William A. JETT, farmer, P. O. Greenville, born January 15, 1819, in Fauquier County, Virginia, second child and son of Thomas and Elizabeth (ROGERS) JETT. When ten years of age, he went with his parents to Tennessee, and from there they removed to this county, about the year 1831, his father making his location in Zion Precinct. William A. remained with his father until several years past his majority; in fact, he made his father's house his home until he was married, which was August 28, 1856. His wife was Emma S. DAVIS, a native of La Grange Precinct. Her parents were William and Lucy A. (NANCE) DAVIS. William DAVIS was a native of Trigg County, Kentucky, son of Rev. John T. DAVIS, a Baptist minister. Lucy A. NANCE was born in Versailles, Woodford County, Ky. Mr. DAVIS removed with his family to Bond County, locating in La Grange Precinct, on Section 9, about 1836 - 37, where the FOSTER brothers reside. Mr. DAVIS died April, 1857; Mrs. DAVIS, August, 1865. To them nine children were born; of this number the following are living: Robert Dale, traveling salesman; Amanda, wife of Samuel PLANT, of Greenville Precinct; Margaret resides in Fayette County, wife of Henry CASEY; Lucy A., wife of James SAUNDERSON, same precinct; also Laura, who married Addison THOMPSON. Mr JETT located on the farm he now owns, shortly after his marriage; he has 160 acres. His family consists of six children: Sarah M., the eldest, is the wife of James W. REED, of Greenville; Flora Married John H. BOOHER, and resides in La Grange Precinct; those at home are Stephen A. D., William L., L. Virginia, and James Arthur Dale. Mr. JETT is not a member of any church society; Mrs. JETT, of the Christian Church.

Stephen Jackson JETT, farmer, P. O. [Page 83] Greenville, is a representative of Jett Prairie born June 12, 1827, in Fauquier County, Va., and emigrated to this State, with his parents, when only eighteen months old. They located on Section 6, Town 6, Range 2; her he was reared, and has since been a constant resident. His father's name was Thomas JETT, a native of the Old Dominion, son of William JETT, a Revolutionary soldier. When Thomas JETT came here, he entered about two hundred and sixty acres of land which he cleared, and remained on the same until his death, which occurred June 29, 1854, at Pocahontas, of cholera, while on his way from St. Louis. He was a Whig and a member of the Christian Church. His wife died 1859. To them ten children were born, all of whom grew to manhood and womanhood - James H., William A., Alexander W., Thomas J., Stephen J., Wesley, Susana, Mary J., Eliza and Sarah. Stephen J. and William reside on farms adjoining. Our subject was married, in February, 1849, to Nancy, born in this State, daughter of John BOOHER. She died 1866, leaving four children - John W., William E., Thomas M. and Stephen. Mrs. JETT died May 9, 1866. His second marriage was to Eliza BULL, of Morgan County, daughter of Moses BULL, and four children were born to them - Solomon, Oscar, Nancy and Charles. Mr. JETT has 210 acres of land.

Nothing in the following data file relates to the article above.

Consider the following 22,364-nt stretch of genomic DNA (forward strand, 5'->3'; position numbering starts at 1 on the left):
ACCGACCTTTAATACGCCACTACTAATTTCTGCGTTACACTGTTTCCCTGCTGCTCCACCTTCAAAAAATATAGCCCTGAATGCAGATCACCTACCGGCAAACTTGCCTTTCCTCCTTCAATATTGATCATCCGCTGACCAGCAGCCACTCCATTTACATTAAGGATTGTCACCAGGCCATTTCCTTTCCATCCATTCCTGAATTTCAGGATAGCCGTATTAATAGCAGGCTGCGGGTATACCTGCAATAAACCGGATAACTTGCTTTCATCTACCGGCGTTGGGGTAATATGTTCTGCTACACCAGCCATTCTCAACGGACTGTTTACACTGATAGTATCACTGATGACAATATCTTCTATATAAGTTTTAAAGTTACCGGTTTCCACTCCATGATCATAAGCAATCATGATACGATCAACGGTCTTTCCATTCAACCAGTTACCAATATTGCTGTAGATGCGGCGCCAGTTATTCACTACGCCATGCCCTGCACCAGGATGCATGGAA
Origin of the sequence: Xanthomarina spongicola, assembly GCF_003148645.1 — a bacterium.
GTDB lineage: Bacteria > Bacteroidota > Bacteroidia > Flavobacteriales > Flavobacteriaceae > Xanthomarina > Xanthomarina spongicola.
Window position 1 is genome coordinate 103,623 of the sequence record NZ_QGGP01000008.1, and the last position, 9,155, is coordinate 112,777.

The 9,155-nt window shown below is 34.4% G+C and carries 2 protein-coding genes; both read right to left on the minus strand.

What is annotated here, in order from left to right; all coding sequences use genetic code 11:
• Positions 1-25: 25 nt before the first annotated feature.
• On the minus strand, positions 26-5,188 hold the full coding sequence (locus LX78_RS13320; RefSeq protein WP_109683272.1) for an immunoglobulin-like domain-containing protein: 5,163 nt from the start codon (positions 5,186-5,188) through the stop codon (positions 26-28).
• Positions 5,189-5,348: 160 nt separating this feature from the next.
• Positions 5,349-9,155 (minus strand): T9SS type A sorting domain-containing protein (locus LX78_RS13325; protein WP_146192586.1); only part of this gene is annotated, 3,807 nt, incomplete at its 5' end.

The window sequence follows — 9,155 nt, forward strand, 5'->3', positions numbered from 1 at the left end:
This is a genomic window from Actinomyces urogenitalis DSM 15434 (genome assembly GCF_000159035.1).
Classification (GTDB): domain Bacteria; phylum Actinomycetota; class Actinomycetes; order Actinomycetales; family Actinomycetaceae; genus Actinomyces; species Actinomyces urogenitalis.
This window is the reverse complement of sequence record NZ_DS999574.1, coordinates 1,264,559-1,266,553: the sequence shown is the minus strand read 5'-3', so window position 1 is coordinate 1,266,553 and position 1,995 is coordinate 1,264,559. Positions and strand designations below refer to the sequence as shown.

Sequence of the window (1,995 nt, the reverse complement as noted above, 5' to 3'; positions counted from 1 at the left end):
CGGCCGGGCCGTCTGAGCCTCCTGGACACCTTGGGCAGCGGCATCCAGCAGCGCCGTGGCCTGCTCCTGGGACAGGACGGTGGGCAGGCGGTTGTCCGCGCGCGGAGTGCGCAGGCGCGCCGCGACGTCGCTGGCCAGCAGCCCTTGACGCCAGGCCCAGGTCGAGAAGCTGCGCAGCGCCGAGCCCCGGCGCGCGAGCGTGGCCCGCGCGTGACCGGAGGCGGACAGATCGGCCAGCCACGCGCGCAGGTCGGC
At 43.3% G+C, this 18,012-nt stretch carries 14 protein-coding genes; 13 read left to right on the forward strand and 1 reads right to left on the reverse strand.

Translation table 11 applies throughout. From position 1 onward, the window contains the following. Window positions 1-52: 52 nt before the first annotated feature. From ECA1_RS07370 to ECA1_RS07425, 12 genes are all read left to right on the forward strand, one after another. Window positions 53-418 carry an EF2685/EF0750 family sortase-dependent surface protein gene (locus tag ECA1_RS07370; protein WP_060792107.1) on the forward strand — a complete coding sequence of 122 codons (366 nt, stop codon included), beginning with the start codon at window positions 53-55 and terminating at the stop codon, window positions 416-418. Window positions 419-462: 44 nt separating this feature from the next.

L. S. MOSS, farmer and stock-raiser, P. O. Woburn, is the eldest son of W. W. MOSS and Drusilla SCOGGIN, daughter of Lemuel SCOGGIN. The former was born in North Carolina, 1878, son of Henry MOSS, a Revolutionary soldier. The MOSS family are of English stock. Three brothers emigrated from England, one of whom settled in Virginia, another in North Carolina, and the third in the Eastern States. The subject of these lines came West with his parents and grandfather in 1830. They located first in Madison County, and about five years later his father came to Bond County and bought a claim; he died 1861; his wife, one year previous. The number of children born were L. S., James H., Henry J., Martin V., Edward A., W. Preach and Mary; but two of the above are in this county - L. S. and James H. L. S. not liking the way matters were being "run" about the parental roof, he ran off at the age of sixteen and began to scratch for himself, and, hiring out at $6 per month, he thus continued on, and well knows what is to "paddle" his own craft, and in this time saw much of the workings of human nature and the cold side of humanity. At the age of eighteen, he went to Wisconsin; remained here some time. While in this State, cast his first vote for Gen. PIERCE, and has since been a Democrat, and voted his sentiments as well as talked them. From Wisconsin he settled here permanently in this county, where he has since been identified, not only in farming, but in trading and commercial pursuits. Was for several years engaged in running a store in Woburn, also a mill in company with his brother J. H. In 1850, he married Sarah, daughter of Lewis KERR and Selma WATSON, both families from North Carolina. Seven children have been born him, viz.: America, Josephine, Clara, Dolera, George L., James H. and Edith H. He has 370 acres of land adjoining Woburn; has forty-eight acres set in orchard; raises stock and grain. Is a member of the A., F. & A. M.